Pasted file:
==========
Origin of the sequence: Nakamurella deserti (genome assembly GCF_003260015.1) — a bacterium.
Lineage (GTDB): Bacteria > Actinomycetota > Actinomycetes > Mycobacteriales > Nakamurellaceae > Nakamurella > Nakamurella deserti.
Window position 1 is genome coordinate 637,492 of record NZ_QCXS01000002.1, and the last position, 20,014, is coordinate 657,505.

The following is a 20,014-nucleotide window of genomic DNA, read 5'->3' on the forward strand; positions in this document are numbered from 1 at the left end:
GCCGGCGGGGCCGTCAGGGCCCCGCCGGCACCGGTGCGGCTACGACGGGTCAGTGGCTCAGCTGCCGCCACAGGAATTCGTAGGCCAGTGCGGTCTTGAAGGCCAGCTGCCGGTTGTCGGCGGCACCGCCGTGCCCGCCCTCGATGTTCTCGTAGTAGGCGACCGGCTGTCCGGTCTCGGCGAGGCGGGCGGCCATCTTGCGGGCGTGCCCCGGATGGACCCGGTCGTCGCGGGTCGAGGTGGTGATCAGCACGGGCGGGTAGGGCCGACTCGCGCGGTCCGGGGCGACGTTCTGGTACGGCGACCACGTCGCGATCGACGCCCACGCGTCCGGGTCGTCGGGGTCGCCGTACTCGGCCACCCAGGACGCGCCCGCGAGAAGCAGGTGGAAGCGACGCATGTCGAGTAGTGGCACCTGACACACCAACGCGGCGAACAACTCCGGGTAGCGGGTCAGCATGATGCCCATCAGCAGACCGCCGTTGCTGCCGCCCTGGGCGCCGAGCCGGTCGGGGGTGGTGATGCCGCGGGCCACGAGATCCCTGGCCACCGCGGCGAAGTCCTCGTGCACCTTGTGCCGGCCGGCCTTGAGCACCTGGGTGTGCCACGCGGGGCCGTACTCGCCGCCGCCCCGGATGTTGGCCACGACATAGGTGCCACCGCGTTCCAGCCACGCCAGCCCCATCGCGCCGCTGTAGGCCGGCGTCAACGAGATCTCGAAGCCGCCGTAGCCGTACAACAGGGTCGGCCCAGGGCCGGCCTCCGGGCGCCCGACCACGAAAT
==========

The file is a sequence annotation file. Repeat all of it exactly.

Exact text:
Origin of the sequence: Nakamurella deserti (genome assembly GCF_003260015.1) — a bacterium.
Lineage (GTDB): Bacteria > Actinomycetota > Actinomycetes > Mycobacteriales > Nakamurellaceae > Nakamurella > Nakamurella deserti.
Window position 1 is genome coordinate 637,492 of record NZ_QCXS01000002.1, and the last position, 20,014, is coordinate 657,505.

The following is a 20,014-nucleotide window of genomic DNA, read 5'->3' on the forward strand; positions in this document are numbered from 1 at the left end:
GCCGGCGGGGCCGTCAGGGCCCCGCCGGCACCGGTGCGGCTACGACGGGTCAGTGGCTCAGCTGCCGCCACAGGAATTCGTAGGCCAGTGCGGTCTTGAAGGCCAGCTGCCGGTTGTCGGCGGCACCGCCGTGCCCGCCCTCGATGTTCTCGTAGTAGGCGACCGGCTGTCCGGTCTCGGCGAGGCGGGCGGCCATCTTGCGGGCGTGCCCCGGATGGACCCGGTCGTCGCGGGTCGAGGTGGTGATCAGCACGGGCGGGTAGGGCCGACTCGCGCGGTCCGGGGCGACGTTCTGGTACGGCGACCACGTCGCGATCGACGCCCACGCGTCCGGGTCGTCGGGGTCGCCGTACTCGGCCACCCAGGACGCGCCCGCGAGAAGCAGGTGGAAGCGACGCATGTCGAGTAGTGGCACCTGACACACCAACGCGGCGAACAACTCCGGGTAGCGGGTCAGCATGATGCCCATCAGCAGACCGCCGTTGCTGCCGCCCTGGGCGCCGAGCCGGTCGGGGGTGGTGATGCCGCGGGCCACGAGATCCCTGGCCACCGCGGCGAAGTCCTCGTGCACCTTGTGCCGGCCGGCCTTGAGCACCTGGGTGTGCCACGCGGGGCCGTACTCGCCGCCGCCCCGGATGTTGGCCACGACATAGGTGCCACCGCGTTCCAGCCACGCCAGCCCCATCGCGCCGCTGTAGGCCGGCGTCAACGAGATCTCGAAGCCGCCGTAGCCGTACAACAGGGTCGGCCCAGGGCCGGCCTCCGGGCGCCCGACCACGAAAT